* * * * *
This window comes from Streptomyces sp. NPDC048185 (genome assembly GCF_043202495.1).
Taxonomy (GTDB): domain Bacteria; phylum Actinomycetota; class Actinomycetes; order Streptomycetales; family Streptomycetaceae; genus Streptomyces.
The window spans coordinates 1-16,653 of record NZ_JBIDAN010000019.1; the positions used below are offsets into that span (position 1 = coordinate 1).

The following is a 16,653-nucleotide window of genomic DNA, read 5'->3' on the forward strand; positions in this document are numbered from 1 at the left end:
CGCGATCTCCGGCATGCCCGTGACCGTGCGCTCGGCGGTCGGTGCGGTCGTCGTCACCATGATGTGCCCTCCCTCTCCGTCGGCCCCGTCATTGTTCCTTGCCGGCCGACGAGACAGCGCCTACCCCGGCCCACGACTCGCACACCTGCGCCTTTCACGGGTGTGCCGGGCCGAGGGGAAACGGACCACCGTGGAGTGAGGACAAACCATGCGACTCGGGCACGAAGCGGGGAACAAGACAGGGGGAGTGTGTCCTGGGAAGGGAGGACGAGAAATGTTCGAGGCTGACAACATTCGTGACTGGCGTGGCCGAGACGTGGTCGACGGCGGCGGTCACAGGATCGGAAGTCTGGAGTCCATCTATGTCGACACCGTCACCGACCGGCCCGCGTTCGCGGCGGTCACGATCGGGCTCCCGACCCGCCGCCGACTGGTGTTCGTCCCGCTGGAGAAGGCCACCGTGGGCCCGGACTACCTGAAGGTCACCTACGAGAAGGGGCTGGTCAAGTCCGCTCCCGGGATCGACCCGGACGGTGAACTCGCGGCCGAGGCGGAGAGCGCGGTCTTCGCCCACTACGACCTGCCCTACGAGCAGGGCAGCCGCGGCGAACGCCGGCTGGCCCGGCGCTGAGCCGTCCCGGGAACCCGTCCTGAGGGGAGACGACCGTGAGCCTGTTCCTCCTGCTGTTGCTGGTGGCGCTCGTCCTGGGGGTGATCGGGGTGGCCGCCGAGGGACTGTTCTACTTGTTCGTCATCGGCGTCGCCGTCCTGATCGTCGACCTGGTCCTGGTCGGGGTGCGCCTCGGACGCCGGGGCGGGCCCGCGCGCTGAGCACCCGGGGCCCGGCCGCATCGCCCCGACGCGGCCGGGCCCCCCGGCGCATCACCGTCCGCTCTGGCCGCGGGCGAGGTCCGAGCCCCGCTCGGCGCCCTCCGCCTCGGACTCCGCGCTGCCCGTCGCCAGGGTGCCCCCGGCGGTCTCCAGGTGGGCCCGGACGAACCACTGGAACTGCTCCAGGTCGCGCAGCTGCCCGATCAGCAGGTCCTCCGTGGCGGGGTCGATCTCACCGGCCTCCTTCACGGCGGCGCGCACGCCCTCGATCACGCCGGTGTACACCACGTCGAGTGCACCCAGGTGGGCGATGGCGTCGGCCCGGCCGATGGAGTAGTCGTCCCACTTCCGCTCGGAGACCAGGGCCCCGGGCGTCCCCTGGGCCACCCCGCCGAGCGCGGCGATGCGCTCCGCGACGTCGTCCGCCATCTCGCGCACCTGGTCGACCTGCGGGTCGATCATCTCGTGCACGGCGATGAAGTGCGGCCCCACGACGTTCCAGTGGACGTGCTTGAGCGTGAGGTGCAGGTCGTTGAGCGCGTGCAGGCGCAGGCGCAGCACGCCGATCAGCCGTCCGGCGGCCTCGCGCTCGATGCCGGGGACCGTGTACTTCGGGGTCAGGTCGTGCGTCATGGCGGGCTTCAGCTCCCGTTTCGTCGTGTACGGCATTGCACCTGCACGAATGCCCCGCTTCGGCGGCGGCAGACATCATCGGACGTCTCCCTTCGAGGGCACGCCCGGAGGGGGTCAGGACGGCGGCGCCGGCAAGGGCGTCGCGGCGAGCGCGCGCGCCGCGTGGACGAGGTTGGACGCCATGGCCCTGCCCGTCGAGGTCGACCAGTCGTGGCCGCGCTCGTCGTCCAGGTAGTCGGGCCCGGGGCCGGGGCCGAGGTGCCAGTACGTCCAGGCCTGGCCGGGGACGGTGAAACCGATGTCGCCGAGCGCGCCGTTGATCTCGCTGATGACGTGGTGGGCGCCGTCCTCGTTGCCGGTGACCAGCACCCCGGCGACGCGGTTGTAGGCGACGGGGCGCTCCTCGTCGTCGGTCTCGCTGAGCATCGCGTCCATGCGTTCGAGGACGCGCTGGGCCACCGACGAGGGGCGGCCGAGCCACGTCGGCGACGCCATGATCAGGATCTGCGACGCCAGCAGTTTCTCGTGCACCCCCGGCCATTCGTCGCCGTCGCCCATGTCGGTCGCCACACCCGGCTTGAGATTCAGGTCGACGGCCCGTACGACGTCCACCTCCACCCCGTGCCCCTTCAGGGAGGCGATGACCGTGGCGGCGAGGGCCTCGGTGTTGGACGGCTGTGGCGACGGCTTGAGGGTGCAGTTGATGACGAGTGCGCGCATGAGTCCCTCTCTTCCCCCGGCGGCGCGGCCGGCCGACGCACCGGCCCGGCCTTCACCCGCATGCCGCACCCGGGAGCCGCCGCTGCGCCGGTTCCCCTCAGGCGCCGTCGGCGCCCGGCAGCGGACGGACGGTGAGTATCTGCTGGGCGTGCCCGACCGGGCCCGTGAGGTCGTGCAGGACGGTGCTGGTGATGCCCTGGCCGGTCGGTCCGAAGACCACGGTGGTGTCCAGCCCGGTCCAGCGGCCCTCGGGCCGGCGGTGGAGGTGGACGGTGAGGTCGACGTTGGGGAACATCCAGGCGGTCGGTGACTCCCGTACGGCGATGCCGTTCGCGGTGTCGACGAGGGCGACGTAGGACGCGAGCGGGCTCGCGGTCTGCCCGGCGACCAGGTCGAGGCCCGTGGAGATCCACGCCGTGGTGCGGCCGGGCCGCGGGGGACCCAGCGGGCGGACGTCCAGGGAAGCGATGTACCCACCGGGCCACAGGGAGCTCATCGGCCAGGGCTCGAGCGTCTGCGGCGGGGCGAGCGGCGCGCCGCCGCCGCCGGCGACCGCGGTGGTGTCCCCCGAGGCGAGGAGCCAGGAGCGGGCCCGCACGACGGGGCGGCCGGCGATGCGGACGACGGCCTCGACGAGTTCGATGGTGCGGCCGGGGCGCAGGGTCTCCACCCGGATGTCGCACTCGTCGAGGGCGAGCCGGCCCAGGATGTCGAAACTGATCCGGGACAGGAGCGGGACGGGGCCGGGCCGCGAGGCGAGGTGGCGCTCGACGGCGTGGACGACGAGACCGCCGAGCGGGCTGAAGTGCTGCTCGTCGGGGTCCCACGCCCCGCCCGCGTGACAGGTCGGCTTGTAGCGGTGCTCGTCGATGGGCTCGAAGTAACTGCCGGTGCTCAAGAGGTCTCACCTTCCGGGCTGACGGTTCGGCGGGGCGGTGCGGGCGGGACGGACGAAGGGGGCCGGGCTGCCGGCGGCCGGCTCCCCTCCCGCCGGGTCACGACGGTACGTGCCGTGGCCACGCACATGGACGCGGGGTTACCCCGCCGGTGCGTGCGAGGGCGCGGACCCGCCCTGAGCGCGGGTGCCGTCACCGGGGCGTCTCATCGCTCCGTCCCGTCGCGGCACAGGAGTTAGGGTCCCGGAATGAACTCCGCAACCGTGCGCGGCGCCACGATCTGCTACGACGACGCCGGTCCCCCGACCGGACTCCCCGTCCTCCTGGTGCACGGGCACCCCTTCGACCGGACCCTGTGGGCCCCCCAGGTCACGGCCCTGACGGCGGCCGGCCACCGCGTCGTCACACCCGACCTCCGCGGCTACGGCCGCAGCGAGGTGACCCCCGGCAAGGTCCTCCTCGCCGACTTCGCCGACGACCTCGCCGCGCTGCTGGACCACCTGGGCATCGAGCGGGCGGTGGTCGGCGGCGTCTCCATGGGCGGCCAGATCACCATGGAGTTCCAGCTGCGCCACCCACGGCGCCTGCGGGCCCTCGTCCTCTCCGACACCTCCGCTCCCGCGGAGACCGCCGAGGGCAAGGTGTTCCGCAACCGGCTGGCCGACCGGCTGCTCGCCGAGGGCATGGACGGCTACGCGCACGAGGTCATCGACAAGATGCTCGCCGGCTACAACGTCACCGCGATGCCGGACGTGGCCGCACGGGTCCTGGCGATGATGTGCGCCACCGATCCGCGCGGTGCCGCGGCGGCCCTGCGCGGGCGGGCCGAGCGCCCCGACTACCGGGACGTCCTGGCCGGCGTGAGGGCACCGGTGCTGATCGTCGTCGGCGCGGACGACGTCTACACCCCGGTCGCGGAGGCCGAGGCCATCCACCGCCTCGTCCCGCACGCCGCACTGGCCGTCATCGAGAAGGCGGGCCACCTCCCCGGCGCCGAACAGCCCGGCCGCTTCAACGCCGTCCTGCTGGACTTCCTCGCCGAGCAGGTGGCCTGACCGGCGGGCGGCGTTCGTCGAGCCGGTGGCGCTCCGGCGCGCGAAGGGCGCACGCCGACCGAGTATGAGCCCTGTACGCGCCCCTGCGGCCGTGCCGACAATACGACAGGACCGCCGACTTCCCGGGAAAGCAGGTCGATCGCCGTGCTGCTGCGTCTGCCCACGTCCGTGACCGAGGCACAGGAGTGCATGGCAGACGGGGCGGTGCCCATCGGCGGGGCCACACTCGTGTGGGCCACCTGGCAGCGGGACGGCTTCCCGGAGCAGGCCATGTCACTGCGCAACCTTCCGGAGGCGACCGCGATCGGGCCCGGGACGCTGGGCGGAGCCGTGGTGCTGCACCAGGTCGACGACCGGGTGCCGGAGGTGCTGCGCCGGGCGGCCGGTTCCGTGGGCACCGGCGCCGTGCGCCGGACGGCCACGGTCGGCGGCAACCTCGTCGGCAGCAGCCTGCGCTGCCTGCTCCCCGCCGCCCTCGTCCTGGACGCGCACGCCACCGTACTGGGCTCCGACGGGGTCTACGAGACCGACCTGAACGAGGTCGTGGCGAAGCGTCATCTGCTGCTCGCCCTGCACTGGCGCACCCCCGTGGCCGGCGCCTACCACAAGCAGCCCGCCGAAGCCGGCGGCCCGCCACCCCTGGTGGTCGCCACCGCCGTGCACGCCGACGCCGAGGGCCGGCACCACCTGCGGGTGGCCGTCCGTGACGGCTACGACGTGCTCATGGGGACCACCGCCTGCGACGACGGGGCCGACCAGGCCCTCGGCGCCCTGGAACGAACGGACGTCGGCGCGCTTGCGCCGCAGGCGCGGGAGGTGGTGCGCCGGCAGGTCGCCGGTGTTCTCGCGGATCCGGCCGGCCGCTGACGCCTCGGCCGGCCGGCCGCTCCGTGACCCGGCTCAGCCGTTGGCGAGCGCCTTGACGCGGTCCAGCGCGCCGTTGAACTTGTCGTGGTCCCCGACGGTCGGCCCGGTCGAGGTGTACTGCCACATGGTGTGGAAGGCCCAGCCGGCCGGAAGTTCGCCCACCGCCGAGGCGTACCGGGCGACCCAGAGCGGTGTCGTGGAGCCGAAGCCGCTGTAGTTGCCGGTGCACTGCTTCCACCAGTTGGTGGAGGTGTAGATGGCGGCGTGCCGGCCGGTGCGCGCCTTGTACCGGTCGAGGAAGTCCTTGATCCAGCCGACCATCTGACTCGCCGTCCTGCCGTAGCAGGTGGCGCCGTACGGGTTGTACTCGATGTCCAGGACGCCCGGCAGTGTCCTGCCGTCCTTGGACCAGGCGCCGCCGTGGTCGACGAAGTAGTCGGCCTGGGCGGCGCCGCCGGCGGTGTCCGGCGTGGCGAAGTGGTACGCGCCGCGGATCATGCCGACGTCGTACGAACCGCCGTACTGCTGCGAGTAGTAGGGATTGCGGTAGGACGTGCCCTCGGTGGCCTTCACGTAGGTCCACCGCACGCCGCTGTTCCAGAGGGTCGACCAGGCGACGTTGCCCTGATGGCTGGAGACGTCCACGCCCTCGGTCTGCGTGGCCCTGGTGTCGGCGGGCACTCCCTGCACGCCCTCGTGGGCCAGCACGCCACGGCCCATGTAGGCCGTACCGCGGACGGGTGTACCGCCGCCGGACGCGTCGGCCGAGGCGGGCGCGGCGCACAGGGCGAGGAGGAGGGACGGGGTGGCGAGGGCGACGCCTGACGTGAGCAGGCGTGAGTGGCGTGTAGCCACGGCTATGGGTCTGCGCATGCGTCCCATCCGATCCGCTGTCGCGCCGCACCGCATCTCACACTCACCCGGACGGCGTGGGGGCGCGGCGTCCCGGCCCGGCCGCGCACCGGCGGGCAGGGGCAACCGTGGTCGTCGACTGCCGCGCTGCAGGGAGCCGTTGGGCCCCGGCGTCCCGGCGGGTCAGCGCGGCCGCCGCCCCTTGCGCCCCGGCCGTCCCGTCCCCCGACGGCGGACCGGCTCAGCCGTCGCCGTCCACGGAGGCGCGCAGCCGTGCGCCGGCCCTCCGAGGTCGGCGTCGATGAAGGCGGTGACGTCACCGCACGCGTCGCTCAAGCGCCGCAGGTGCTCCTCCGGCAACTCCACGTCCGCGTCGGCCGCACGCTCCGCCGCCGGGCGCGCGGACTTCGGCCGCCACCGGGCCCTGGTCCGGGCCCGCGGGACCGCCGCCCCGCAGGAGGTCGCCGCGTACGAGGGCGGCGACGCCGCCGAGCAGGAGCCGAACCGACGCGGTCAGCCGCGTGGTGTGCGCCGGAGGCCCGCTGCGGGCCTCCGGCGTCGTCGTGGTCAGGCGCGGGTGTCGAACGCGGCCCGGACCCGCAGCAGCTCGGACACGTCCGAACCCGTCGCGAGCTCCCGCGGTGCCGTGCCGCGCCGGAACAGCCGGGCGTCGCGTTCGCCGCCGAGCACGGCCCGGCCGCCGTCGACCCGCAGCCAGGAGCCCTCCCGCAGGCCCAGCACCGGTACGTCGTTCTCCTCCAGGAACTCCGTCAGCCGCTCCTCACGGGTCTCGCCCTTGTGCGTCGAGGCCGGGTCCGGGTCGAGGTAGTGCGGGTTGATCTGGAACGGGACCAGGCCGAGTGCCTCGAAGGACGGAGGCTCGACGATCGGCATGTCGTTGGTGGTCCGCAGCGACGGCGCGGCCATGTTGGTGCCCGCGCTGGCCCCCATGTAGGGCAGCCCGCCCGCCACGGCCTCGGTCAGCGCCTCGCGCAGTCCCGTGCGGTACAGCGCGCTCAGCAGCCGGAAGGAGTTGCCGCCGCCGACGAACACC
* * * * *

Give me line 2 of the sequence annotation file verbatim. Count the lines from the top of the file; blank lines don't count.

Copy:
Taxonomy (GTDB): domain Bacteria; phylum Actinomycetota; class Actinomycetes; order Streptomycetales; family Streptomycetaceae; genus Streptomyces.